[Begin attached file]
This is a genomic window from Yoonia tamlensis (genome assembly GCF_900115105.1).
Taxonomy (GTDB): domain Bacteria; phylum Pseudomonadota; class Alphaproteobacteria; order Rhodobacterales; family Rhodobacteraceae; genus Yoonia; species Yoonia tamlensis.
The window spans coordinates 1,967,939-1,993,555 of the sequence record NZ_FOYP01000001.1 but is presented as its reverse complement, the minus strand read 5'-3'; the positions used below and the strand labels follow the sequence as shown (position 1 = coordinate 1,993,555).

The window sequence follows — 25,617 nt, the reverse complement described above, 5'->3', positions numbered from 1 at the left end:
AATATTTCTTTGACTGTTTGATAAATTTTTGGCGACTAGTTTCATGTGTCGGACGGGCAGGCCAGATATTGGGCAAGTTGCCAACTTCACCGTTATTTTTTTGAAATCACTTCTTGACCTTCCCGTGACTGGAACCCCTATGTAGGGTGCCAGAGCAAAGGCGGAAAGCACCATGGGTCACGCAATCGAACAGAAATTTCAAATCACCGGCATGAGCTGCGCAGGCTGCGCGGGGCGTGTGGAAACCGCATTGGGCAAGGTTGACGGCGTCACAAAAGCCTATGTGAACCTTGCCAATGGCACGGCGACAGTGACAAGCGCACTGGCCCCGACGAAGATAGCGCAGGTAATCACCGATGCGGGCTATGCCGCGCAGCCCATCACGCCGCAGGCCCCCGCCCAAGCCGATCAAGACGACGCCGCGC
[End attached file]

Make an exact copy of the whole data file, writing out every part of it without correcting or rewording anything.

This is a genomic window from Yoonia tamlensis (genome assembly GCF_900115105.1).
Taxonomy (GTDB): domain Bacteria; phylum Pseudomonadota; class Alphaproteobacteria; order Rhodobacterales; family Rhodobacteraceae; genus Yoonia; species Yoonia tamlensis.
The window spans coordinates 1,967,939-1,993,555 of the sequence record NZ_FOYP01000001.1 but is presented as its reverse complement, the minus strand read 5'-3'; the positions used below and the strand labels follow the sequence as shown (position 1 = coordinate 1,993,555).

The window sequence follows — 25,617 nt, the reverse complement described above, 5'->3', positions numbered from 1 at the left end:
AATATTTCTTTGACTGTTTGATAAATTTTTGGCGACTAGTTTCATGTGTCGGACGGGCAGGCCAGATATTGGGCAAGTTGCCAACTTCACCGTTATTTTTTTGAAATCACTTCTTGACCTTCCCGTGACTGGAACCCCTATGTAGGGTGCCAGAGCAAAGGCGGAAAGCACCATGGGTCACGCAATCGAACAGAAATTTCAAATCACCGGCATGAGCTGCGCAGGCTGCGCGGGGCGTGTGGAAACCGCATTGGGCAAGGTTGACGGCGTCACAAAAGCCTATGTGAACCTTGCCAATGGCACGGCGACAGTGACAAGCGCACTGGCCCCGACGAAGATAGCGCAGGTAATCACCGATGCGGGCTATGCCGCGCAGCCCATCACGCCGCAGGCCCCCGCCCAAGCCGATCAAGACGACGCCGCGC